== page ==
One of the more interesting applications of linear algebra is to plane and solid geometry. Most of these applications entail computing the determinant D of a matrix. To recap, given a 2 x 2 matrix say:

(a11.......a12)

(a21......a22)

The determinant D is computed:

D = (a11 x a22) - [(a12) x (a21)]

In geometric applications, one will take the absolute value [x] of the result.

Let's take as an example finding the area of a parallelogram such as shown in Graph 1. This figure is spanned by the vectors (2, 1) and (-4, 5) as shown. The area will then be the determinant D of the matrix formed. This matrix will be such that:

a11 = 2, a12 = 1, a21 = -4 and a22 = 5

Then: D = (a11 x a22) - [(a12) x (a21)] = (2 x 5) - [(1 x (-4)] = 10 + 4 = 14 sq. units

Example (2):

Find the area of the parallelogram as depicted in Graph 2.

In this case, the spanning vectors are (3,2) and (-2, -3), so we have for the elements of the matrix:

a11 = 3, a12 = 2, a21 = -2 and a22 = -3.

Then: D = (a11 x a22) - [(a12) x (a21)] = [(3 x (-3)] - [2 x (-2)] = -9 + 4 = [-5] = 5 sq. units

Note that the abs. value must be taken because the determinant is negative in Ex. (2).

Example (3):

Find the area of a parallelogram such that 3 of its corners are given by the points:

(1,1), (2, -1) and (4, 6)

We obtain the spanning vectors here by taking differences. So, let: A = (1, 1), B = (2, -1) and C = (4, 6). Then:

Then: the matrix is: M =

(1....-2)

(2.....7)

So Det (M) = (1 x 7) - [(-2) x 2]= 7 - (-4) = 7 + 4 = 11 sq. units.

Additional Problems:

1) Find the area of a parallelogram for which three corners have the coordinates: (2, 5), (-1, 4) and (1, 2).

2) The same as (1) except the three corners have coordinates: (1,1), (1, 0) and (2, 3)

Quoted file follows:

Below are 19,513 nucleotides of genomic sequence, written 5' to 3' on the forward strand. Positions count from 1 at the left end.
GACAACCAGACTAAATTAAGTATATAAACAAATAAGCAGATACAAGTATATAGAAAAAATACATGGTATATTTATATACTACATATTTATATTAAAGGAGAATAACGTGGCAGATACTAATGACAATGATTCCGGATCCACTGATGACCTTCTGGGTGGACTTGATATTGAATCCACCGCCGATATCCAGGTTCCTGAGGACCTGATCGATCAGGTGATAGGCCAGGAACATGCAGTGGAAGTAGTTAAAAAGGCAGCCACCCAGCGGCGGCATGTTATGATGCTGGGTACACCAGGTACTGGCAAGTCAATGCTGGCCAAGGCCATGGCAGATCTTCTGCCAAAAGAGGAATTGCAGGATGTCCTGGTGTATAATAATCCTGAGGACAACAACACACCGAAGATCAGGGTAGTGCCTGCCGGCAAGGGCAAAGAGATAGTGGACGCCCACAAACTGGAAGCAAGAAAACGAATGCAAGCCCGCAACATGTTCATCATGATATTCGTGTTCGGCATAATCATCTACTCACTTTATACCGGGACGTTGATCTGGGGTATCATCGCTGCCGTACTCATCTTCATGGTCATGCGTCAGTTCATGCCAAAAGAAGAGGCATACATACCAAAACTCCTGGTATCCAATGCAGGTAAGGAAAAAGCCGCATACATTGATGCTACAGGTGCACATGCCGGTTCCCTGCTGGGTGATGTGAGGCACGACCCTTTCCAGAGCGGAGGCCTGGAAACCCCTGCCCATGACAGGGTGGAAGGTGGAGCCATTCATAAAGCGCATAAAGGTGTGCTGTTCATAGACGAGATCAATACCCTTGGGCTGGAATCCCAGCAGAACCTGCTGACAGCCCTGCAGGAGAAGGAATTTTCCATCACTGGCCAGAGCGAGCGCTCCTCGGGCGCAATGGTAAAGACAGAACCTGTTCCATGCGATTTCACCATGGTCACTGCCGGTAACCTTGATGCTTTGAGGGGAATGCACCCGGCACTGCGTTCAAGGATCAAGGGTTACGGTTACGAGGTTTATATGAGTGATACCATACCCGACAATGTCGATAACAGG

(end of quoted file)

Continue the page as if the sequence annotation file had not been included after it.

3) How would you find the determinant of a 3 x 3 matrix, say:

(u1....u2......u3)

(v1....v2.....v3)

(w1....w2....w3)

Give the value of D in terms of the given elements.

(a11.......a12)

(a21......a22)

The determinant D is computed:

D = (a11 x a22) - [(a12) x (a21)]

In geometric applications, one will take the absolute value [x] of the result.

Let's take as an example finding the area of a parallelogram such as shown in Graph 1. This figure is spanned by the vectors (2, 1) and (-4, 5) as shown. The area will then be the determinant D of the matrix formed. This matrix will be such that:

a11 = 2, a12 = 1, a21 = -4 and a22 = 5

Then: D = (a11 x a22) - [(a12) x (a21)] = (2 x 5) - [(1 x (-4)] = 10 + 4 = 14 sq. units

Example (2):

Find the area of the parallelogram as depicted in Graph 2.

In this case, the spanning vectors are (3,2) and (-2, -3), so we have for the elements of the matrix:

a11 = 3, a12 = 2, a21 = -2 and a22 = -3.

Then: D = (a11 x a22) - [(a12) x (a21)] = [(3 x (-3)] - [2 x (-2)] = -9 + 4 = [-5] = 5 sq. units

Note that the abs. value must be taken because the determinant is negative in Ex. (2).

Example (3):

Find the area of a parallelogram such that 3 of its corners are given by the points:

(1,1), (2, -1) and (4, 6)

We obtain the spanning vectors here by taking differences. So, let: A = (1, 1), B = (2, -1) and C = (4, 6). Then:

**B**-**A**= [(2 - 1), (-1 -1)] = (1, -2)**C**-**B**= [(4 - 2), (6 - (-1)] = (2, 7)Then: the matrix is: M =

(1....-2)

(2.....7)

So Det (M) = (1 x 7) - [(-2) x 2]= 7 - (-4) = 7 + 4 = 11 sq. units.

Additional Problems:

1) Find the area of a parallelogram for which three corners have the coordinates: (2, 5), (-1, 4) and (1, 2).

2) The same as (1) except the three corners have coordinates: (1,1), (1, 0) and (2, 3)

3) How would you find the determinant of a 3 x 3 matrix, say:

(u1....u2......u3)

(v1....v2.....v3)

(w1....w2....w3)

Give the value of D in terms of the given elements.

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